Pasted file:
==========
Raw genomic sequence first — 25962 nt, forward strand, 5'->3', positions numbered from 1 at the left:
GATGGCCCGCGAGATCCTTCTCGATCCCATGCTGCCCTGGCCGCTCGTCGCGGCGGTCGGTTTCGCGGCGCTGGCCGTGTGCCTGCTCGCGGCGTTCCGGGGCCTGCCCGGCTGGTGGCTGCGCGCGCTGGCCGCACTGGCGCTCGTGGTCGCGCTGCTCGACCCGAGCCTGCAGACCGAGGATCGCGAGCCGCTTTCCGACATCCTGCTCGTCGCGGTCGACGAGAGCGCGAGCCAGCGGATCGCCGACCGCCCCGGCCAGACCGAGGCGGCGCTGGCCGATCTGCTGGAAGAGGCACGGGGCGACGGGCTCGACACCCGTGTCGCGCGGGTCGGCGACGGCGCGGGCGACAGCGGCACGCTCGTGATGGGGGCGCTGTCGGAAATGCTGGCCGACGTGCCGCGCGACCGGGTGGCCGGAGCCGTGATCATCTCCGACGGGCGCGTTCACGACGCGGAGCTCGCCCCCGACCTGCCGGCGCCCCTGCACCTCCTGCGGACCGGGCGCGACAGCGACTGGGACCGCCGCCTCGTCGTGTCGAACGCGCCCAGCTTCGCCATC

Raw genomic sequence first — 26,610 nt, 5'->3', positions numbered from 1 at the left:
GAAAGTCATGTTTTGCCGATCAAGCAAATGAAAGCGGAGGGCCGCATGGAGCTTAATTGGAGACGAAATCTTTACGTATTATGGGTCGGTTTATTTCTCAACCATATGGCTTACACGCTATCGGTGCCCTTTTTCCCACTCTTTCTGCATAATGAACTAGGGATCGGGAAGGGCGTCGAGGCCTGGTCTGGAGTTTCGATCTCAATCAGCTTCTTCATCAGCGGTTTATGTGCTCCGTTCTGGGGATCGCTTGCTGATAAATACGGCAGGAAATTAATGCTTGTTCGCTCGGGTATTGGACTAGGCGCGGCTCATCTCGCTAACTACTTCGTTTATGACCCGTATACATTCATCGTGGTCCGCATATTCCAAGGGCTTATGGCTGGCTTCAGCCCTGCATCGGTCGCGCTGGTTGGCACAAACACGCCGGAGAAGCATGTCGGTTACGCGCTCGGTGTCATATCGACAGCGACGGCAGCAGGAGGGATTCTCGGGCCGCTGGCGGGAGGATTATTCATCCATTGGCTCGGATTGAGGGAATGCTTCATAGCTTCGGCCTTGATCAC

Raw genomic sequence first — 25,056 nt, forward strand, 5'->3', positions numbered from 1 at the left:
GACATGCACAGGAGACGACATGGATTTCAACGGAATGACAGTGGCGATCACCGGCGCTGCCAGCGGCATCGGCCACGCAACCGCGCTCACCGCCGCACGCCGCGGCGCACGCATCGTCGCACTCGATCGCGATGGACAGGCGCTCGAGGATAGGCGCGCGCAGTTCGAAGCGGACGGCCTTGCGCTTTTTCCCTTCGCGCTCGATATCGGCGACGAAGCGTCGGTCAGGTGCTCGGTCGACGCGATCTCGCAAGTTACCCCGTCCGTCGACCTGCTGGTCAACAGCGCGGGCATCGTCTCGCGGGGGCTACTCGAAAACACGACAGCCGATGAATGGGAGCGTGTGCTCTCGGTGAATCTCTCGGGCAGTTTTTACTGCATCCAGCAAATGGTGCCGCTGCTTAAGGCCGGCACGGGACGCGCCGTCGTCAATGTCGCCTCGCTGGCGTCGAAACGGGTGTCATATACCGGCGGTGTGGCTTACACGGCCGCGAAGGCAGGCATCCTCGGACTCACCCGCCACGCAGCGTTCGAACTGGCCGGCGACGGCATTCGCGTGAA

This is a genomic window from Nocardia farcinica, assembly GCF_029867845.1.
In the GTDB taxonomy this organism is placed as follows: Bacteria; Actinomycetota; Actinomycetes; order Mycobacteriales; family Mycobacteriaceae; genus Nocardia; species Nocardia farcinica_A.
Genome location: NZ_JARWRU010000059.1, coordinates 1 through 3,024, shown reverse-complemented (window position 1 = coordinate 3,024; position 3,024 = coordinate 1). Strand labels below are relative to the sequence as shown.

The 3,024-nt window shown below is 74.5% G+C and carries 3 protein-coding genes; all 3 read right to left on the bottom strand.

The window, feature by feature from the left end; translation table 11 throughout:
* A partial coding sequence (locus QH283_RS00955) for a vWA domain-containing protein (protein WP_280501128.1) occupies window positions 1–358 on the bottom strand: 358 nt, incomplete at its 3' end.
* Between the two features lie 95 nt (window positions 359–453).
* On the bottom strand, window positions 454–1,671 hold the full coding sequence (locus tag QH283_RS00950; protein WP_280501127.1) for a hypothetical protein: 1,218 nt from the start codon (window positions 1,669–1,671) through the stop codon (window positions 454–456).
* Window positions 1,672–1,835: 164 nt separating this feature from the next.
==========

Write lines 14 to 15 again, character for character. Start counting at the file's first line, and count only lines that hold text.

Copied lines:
* On the bottom strand, window positions 454–1,671 hold the full coding sequence (locus tag QH283_RS00950; protein WP_280501127.1) for a hypothetical protein: 1,218 nt from the start codon (window positions 1,669–1,671) through the stop codon (window positions 454–456).
* Window positions 1,672–1,835: 164 nt separating this feature from the next.